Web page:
Bulletproof Your Ankles

Emily Beers


Vancouver, Canada



Just like your poor little forgotten wrists, you probably also pay very little attention to your ankles and feet, unless you have experienced a major foot injury. Yet, ankle mobility could be the number one reason your squat, well, kind of still sucks.


All this time, you thought it was your hamstring flexibility or tight hip flexors that were preventing you from squatting well, but if your ankles are tight, you’re going to have a really hard time squatting to depth, and an even harder time getting your torso into a good position, especially on a front squat.



As someone who tore her Achilles and had it surgically repaired, and then had the same foot run over by a car a couple of years later, I know firsthand what it’s like to feel tightness in my right ankle and foot. And if I don’t give my feet enough love before (and after) a big squat day, my squat is considerably worse.


Below are three ankle prep exercises to add to your warm-up.


1. Simple Achilles/Ankle Stretch

Set yourself up in a lunge with your back knee on the ground and then lean into your front leg by driving your knee as far forward as you can, all the while keeping your front foot flat on the ground.


You should feel a good, deep stretch in your Achilles. Then oscillate back and forth, pushing your knee further forward each time if you can. To get an even deeper stretch, place a plate on your front knee and do the same thing by leaning your body weight into the plate.


Spend one to two minutes per foot in the warm-up.



2. Ankle Rotations

Ankle rotations or CARS (controlled articular rotations) are a great way to access your usable range of motion.


Simply place your foot on the opposite knee, or hold it out in front of you and off the ground, and then rotate your ankle in a circle slowly, thinking about hitting all the edges like you’re scraping a bowl with a spatula.


Take 5-10 seconds for one full rotation, trying to gain access to your greatest range of motion as possible.



Add 5-10 ankle rotations in each direction on each foot to your warm-up.



3. Banded Ankle Flexion and Extension Stretch

Place a band on the bottom of your foot and hold the other end with your hands. Straighten your knee so there’s tension on the band and then go back and forth between dorsiflexion and plantar-flexion, again trying to gain as much range of motion as possible.


You can also do to work your ankle laterally in a similar way, but by placing the band around a post and then driving your foot back and forth from left to right, again trying to access as much range of motions as you can.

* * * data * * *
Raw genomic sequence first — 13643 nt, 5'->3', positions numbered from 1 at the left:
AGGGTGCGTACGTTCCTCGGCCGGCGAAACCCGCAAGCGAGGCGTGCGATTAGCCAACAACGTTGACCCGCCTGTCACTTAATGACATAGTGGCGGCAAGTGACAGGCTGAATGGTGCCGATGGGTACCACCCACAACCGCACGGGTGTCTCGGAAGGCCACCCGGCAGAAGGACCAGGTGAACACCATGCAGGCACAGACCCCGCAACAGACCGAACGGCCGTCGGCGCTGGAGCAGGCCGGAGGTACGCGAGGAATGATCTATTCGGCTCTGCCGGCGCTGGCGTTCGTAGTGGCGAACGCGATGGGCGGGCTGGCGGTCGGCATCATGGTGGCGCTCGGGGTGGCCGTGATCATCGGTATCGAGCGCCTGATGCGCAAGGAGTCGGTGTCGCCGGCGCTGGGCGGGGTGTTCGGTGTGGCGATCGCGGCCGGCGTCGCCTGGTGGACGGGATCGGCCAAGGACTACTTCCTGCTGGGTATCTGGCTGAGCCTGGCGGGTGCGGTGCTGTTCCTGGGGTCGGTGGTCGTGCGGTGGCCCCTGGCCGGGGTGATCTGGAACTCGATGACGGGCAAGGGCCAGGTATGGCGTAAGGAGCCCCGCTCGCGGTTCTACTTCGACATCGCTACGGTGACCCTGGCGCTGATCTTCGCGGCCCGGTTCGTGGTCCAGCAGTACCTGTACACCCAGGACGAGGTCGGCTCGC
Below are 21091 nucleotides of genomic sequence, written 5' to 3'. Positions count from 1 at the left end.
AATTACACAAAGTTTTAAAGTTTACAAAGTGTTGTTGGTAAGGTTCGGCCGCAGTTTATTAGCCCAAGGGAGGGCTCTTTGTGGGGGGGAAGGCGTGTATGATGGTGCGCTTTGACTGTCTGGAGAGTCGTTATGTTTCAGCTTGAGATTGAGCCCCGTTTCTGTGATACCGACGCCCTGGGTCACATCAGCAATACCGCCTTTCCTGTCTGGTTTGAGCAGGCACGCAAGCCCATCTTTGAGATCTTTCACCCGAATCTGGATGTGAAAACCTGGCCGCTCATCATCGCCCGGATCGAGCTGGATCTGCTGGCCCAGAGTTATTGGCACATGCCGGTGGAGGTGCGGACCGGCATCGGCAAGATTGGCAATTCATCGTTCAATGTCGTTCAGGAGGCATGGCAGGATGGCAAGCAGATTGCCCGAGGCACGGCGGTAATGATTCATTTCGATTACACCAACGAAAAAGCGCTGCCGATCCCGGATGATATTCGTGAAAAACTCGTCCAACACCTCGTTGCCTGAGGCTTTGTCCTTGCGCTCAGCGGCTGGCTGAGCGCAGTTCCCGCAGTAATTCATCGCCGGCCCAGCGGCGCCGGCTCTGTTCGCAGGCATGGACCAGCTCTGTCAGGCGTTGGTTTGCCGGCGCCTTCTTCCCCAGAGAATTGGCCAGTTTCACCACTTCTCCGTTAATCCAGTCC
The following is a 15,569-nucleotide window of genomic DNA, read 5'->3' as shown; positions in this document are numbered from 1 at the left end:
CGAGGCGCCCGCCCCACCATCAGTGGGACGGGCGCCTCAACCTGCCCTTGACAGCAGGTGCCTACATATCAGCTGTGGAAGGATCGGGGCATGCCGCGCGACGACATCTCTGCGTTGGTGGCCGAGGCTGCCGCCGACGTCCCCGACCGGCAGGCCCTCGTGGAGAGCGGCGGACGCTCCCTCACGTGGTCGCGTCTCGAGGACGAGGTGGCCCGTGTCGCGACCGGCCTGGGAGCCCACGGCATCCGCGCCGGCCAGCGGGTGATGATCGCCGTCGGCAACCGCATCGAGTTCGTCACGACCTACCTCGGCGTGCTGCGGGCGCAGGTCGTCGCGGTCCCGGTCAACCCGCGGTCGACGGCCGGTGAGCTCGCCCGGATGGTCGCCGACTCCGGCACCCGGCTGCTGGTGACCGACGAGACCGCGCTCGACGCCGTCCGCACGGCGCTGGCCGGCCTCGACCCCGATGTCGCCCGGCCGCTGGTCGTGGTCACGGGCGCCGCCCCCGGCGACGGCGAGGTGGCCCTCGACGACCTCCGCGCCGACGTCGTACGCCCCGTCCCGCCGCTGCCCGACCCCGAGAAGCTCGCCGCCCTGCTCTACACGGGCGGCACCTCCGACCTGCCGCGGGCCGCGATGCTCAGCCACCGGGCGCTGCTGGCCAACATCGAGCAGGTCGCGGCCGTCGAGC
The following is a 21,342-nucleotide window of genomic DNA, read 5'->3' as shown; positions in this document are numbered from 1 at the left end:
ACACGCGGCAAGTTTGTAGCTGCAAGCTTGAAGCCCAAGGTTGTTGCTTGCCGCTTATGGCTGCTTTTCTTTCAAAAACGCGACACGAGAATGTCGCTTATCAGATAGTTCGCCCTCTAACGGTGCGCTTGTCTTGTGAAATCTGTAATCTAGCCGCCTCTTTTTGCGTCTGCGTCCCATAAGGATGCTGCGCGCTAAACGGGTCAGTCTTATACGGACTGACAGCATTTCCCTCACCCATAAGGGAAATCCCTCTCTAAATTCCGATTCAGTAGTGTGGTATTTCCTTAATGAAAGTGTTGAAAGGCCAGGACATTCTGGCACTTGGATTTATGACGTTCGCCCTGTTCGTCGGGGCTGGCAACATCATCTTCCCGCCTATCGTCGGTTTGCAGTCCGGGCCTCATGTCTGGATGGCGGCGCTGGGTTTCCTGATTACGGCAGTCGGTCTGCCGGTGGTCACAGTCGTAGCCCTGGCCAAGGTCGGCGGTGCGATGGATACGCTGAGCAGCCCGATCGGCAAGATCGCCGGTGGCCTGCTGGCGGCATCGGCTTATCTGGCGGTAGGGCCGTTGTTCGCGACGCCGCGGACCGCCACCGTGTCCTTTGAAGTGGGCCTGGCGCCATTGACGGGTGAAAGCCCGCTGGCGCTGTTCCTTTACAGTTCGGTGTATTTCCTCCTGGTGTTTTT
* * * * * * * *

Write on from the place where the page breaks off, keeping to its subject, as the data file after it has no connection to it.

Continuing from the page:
Spend on minute working dorsiflexion and plantar-flexion, and one minute working your lateral ankle range of motion in your warm-up.


And don’t forget about your cooldown—below are three exercises to do post-workout for your feet, ankles, and Achilles.



4. Bottom of Foot Care

The bottom of our feet get a lot of abuse—especially if you’re getting those 10,000 steps a day—so it’s important to give them some love. A simple soft tissue massage with a lacrosse ball is a great place to start.


Stand up and place a lacrosse ball under one foot. Then just shop around for any particularly tight spots and massage your foot into the ball. This should feel good, as opposed to painful, just like a comfortable massage.


Spend 1 minute on each foot after your training session.



5. Dowel Sit

Sit on your knees and place a dowel right behind your knees. Then slowly start to move the dowel down your leg until it gets all the way to your Achilles. Put as much weight on your calf as you can without it being excruciating. This should feel like “good pain.”


This is especially good to do after a workout with a lot of jumping, to keep your calves from getting super tight the next day. Tight calves only make the ankles and Achilles feel even tighter, in my experience.


Spend 2 minutes working the dowel from behind your knee all the way down to your Achilles.



6. Plantar Flexion Sit

Sit on your knees—the same way you started the dowel sit—but without a dowel. Then sit back until you feel a deep plantar flexion stretch.


Keep your heels as close together as you can (ideally your heels are touching each other, however, that’s difficult for most people to achieve). Only lower your body weight onto your feet as much as you can without pain, and with your heels as close together as possible.


Spend one to two minutes stretching your feet into plantarflexion after a training session.



Commit to 5-10 minutes of ankle love before and after the days you’re running, jumping, and squatting for 8 weeks and then report back with how your squat feels.

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